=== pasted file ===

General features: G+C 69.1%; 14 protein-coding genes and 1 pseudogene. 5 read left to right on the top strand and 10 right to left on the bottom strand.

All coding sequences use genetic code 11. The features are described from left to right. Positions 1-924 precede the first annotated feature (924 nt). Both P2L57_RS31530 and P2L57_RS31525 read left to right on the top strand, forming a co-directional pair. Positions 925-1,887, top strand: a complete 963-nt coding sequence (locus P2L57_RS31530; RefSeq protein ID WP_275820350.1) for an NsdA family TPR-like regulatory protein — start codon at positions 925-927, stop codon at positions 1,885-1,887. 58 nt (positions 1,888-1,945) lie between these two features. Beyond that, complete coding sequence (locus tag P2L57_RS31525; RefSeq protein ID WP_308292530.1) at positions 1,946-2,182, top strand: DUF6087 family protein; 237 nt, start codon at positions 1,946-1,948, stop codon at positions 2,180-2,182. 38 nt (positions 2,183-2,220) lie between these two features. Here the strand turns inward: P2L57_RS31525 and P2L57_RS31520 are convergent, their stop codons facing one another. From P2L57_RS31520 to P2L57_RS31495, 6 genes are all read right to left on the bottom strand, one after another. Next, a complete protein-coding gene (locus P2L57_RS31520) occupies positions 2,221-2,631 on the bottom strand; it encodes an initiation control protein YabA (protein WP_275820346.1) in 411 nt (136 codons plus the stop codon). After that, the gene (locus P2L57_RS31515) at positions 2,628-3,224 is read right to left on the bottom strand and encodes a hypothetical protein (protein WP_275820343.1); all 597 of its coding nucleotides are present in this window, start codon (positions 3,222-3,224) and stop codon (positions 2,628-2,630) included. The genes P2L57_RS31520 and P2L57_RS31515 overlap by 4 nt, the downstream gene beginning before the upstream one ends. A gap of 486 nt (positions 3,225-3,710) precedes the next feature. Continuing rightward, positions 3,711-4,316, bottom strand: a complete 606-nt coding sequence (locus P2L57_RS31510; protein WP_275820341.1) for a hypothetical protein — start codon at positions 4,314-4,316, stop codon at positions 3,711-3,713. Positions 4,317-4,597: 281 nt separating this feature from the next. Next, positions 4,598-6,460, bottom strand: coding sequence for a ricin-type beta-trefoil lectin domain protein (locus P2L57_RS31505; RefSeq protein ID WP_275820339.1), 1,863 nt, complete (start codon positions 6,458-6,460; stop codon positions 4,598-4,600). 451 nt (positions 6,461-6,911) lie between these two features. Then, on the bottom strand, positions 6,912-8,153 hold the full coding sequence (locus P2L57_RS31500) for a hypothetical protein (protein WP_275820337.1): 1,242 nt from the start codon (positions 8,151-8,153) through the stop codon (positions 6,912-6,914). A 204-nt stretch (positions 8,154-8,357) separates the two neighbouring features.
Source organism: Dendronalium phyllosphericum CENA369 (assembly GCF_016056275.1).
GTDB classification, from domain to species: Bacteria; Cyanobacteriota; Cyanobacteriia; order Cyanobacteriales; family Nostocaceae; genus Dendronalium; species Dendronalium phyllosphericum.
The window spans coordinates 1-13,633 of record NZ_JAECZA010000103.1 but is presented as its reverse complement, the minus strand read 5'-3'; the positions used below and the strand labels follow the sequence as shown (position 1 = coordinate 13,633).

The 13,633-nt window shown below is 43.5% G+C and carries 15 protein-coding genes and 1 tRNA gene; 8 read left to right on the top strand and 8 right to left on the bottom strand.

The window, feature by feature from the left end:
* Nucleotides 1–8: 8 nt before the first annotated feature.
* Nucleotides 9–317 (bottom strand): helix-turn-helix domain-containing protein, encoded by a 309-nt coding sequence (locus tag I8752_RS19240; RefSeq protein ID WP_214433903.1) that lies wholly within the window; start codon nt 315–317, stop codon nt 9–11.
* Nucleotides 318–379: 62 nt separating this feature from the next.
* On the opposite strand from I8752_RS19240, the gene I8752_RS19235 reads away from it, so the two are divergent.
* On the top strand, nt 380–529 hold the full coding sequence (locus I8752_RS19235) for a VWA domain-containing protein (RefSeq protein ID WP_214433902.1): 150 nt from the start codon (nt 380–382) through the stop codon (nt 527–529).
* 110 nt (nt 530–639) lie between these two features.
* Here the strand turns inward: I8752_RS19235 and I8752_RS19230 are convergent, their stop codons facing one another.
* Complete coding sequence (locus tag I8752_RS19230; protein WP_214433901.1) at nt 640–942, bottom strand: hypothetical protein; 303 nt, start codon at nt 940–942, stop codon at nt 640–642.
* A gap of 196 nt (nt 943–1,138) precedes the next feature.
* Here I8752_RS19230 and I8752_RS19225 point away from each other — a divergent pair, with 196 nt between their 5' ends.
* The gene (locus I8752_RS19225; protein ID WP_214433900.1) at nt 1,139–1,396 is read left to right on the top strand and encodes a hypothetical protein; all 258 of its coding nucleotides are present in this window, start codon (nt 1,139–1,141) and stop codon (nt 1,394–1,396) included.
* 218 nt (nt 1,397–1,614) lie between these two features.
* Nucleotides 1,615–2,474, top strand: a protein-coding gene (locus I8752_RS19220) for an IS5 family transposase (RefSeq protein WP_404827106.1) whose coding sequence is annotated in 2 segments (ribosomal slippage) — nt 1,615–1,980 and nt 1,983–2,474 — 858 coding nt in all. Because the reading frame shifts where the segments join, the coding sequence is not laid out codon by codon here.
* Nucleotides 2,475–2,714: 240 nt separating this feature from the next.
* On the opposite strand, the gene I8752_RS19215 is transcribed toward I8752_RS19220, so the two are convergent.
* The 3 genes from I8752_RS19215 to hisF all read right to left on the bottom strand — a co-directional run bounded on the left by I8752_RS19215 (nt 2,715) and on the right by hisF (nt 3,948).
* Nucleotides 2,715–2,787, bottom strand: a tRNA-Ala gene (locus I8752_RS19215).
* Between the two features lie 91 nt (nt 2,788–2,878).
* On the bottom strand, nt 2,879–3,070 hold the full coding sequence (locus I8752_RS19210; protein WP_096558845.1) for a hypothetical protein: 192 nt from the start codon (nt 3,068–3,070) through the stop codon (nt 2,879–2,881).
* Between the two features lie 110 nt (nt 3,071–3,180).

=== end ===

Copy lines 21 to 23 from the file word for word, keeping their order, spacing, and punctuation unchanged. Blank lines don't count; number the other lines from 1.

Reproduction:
* Nucleotides 2,475–2,714: 240 nt separating this feature from the next.
* On the opposite strand, the gene I8752_RS19215 is transcribed toward I8752_RS19220, so the two are convergent.
* The 3 genes from I8752_RS19215 to hisF all read right to left on the bottom strand — a co-directional run bounded on the left by I8752_RS19215 (nt 2,715) and on the right by hisF (nt 3,948).